Ottawa spent $2.3M on court battles with St. Anne's residential school survivors
NDP MP Charlie Angus says the money was the price of a 'vendetta'
The federal government spent $2.3 million over the past five years in court battles with survivors from a notorious residential school in northern Ontario, according to information released by Justice Canada.
"It adds to the question why the government would go to such lengths to deny rights for claimants who suffered some of the most horrific sexual abuse and torture ever documented in Canada," said NDP MP Charlie Angus.
The figure was released by Justice Canada in response to an order paper question submitted by Angus. His Timmins-James Bay riding includes Fort Albany, a community along the James Bay coast that was home to St. Anne's Indian Residential School.
This school was run by the Catholic orders of Oblates of Mary Immaculate and the Grey Sisters of the Cross from 1902 until 1976.
The $2.3 million amount is based on what Justice Canada, between January 2013 and May 2018, billed the federal department in charge of the file — which was Aboriginal Affairs under the Stephen Harper government and Crown-Indigenous Relations under the current Justin Trudeau government.
Ottawa 'committed to justice for all survivors': Bennett
Angus raised the issue in the House of Commons during question period Thursday, calling it the price for "a political vendetta."
He asked how Crown-Indigenous Relations Minister Carolyn Bennett could meet with survivors and then still fight them in court by using "every brutal legal tactic" and "every procedural weapon" against them.
"How can she look them in the eyes and break her word?" said Angus.
Bennett said more than 90 per cent of residential school survivors had received compensation payouts, but a "few cases were difficult to settle."
Bennett said the government "remained committed to justice for all survivors."
Angus also accused Bennett of "targeting" the survivors' pro-bono lawyer by going to court seeking $25,000 in court costs from Fay Brunning.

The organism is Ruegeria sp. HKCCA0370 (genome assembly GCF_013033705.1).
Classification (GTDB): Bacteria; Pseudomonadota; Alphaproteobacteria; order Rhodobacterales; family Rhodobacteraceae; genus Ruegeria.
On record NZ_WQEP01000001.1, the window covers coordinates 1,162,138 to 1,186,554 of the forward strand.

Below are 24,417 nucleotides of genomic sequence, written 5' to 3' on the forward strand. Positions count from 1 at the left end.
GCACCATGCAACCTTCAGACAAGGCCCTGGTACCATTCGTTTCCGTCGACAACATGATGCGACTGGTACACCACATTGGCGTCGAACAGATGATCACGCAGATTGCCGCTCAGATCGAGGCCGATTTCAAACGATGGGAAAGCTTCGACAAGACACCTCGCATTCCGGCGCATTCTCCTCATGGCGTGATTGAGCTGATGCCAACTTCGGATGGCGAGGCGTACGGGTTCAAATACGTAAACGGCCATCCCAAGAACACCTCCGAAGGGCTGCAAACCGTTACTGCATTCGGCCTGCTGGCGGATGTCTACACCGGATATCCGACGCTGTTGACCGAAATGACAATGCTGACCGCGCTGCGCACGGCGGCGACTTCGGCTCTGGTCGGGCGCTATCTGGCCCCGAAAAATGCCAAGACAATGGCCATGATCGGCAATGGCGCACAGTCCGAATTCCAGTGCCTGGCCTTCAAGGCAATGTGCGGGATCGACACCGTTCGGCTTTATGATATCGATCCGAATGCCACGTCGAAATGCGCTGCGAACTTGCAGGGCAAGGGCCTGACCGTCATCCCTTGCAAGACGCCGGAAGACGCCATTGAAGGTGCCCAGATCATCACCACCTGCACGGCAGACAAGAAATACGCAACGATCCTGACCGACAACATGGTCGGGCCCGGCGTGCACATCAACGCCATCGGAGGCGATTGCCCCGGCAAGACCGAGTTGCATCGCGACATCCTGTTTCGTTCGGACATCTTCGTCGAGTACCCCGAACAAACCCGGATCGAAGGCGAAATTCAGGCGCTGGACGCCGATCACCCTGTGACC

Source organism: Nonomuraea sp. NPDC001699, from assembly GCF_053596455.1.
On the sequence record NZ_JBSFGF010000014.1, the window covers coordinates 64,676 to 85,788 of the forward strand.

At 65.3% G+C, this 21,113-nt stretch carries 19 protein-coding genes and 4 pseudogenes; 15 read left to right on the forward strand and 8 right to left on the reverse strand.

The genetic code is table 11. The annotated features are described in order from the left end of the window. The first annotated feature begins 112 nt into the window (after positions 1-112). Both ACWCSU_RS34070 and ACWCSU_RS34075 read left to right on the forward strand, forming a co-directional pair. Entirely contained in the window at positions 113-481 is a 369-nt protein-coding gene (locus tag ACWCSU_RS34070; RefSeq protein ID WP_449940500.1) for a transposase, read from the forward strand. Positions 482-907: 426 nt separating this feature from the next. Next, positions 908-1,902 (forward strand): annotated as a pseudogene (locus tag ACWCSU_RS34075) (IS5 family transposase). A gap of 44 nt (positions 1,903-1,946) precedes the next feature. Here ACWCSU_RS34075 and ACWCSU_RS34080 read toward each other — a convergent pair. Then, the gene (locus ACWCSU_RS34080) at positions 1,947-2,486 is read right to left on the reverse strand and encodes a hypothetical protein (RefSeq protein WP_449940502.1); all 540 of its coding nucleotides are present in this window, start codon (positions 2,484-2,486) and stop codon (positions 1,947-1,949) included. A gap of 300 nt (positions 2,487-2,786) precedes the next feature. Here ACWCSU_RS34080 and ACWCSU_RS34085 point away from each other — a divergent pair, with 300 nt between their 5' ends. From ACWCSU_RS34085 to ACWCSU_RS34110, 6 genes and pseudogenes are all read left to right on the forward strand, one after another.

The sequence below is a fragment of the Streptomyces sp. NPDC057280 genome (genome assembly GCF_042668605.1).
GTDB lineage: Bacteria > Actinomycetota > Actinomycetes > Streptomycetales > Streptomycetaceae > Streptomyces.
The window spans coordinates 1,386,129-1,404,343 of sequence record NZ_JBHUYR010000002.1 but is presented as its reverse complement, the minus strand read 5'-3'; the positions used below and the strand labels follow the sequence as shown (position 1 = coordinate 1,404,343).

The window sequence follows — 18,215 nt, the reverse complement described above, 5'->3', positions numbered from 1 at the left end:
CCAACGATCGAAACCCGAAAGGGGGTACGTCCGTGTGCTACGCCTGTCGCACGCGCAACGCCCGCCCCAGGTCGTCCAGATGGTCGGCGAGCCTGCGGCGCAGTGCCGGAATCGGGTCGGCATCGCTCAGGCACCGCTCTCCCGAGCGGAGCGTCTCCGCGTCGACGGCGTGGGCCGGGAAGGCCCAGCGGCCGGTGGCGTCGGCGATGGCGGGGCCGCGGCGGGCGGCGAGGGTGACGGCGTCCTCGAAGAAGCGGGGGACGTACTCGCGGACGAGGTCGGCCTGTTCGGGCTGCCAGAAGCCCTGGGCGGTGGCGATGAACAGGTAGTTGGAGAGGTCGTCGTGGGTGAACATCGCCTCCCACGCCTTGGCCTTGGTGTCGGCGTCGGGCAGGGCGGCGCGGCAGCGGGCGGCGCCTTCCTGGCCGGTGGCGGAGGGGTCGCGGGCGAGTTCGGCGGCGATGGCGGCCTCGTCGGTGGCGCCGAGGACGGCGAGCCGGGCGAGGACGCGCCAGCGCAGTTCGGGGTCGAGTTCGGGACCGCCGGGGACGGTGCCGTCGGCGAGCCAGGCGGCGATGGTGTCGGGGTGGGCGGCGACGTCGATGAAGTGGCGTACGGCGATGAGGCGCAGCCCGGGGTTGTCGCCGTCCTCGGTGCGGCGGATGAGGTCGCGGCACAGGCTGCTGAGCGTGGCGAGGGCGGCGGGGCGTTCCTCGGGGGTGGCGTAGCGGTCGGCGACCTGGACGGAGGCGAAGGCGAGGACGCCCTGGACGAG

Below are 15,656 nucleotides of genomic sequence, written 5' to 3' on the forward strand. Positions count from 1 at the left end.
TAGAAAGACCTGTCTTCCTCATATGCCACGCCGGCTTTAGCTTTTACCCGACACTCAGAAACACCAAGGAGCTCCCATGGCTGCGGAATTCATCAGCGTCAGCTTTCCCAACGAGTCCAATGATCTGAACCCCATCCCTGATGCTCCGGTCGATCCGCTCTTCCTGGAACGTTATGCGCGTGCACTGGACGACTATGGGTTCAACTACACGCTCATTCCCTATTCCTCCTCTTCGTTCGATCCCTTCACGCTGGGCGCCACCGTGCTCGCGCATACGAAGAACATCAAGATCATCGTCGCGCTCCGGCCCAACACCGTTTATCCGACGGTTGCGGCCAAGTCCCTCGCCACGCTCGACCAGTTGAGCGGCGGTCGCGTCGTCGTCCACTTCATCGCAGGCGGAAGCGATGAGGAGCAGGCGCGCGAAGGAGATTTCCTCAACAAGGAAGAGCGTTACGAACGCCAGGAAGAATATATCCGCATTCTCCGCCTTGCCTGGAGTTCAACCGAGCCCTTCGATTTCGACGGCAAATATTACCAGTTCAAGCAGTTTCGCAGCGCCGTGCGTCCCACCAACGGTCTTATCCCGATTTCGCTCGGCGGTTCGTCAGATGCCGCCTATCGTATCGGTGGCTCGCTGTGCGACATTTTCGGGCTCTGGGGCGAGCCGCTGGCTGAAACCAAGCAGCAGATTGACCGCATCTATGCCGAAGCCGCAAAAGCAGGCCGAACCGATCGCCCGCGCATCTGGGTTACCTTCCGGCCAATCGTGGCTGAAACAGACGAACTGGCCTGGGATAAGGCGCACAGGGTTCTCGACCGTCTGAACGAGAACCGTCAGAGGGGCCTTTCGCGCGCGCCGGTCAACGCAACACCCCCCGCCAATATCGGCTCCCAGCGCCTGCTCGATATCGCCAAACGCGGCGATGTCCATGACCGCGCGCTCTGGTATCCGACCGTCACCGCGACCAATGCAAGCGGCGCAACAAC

Bennett, quoting from a judgment by Ontario Justice Paul Perell, said Brunning's "repeated and deliberate attack on the integrity of the court threatens to interfere with the administration of justice."
Perell ruled in Ottawa's favour on that case in July.
Ottawa withheld key documents
The majority of St. Anne's residential school survivors' court battles revolved around Ottawa's failure to disclose key and voluminous documents about abuse at the school during the adjudication process created by the Indian Residential Schools Settlement Agreement to set compensation levels known as the Independent Assessment Process (IAP).
The lack of disclosure resulted in several lost compensation cases.
For about the first six years of the IAP — under the Harper government — Ottawa failed to disclose thousands of documents from a 1990s Ontario Provincial Police investigation which found widespread evidence of physical and sexual assault at the school.
The OPP investigation also gathered witness testimony about the use of a homemade electric chair used by school officials for sport and punishment.
- What police found when they investigated a notorious residential school that built its own electric chair
The school history that was used by Ottawa during those first years of the IAP stated there were only four documented cases of physical abuse and no cases of sexual or student-on-student abuse at the school.
In 2014, the Ontario Superior Court ordered Ottawa to turn over the police documents, but the court battles continued after the Trudeau government took over.
Legal battles continue
St. Anne's survivors were also seeking to use examination transcripts from a 2003 civil case about abuse at the school to bolster their cases in the IAP. These transcripts would play a key role in student-on-student abuse cases that have a higher standard of proof and depend on the evidence of similar incidents arising from the same school.
Ottawa argued that transcripts from the civil case were protected by settlement privilege and couldn't be used in IAP cases unless they involved the specific survivor seeking compensation.
That particular court battle ended in May after the Ontario Court of Appeal dismissed an attempt by St. Anne's survivors to overturn a lower court decision siding with Ottawa.
However, the legal struggle continues. In January, the British Columbia Supreme Court ruled that new evidence of abuse was not enough to reopen rejected residential school compensation cases. Two of the seven examples used in the case were from St. Anne's.
The matter has now gone to the province's court of appeal.
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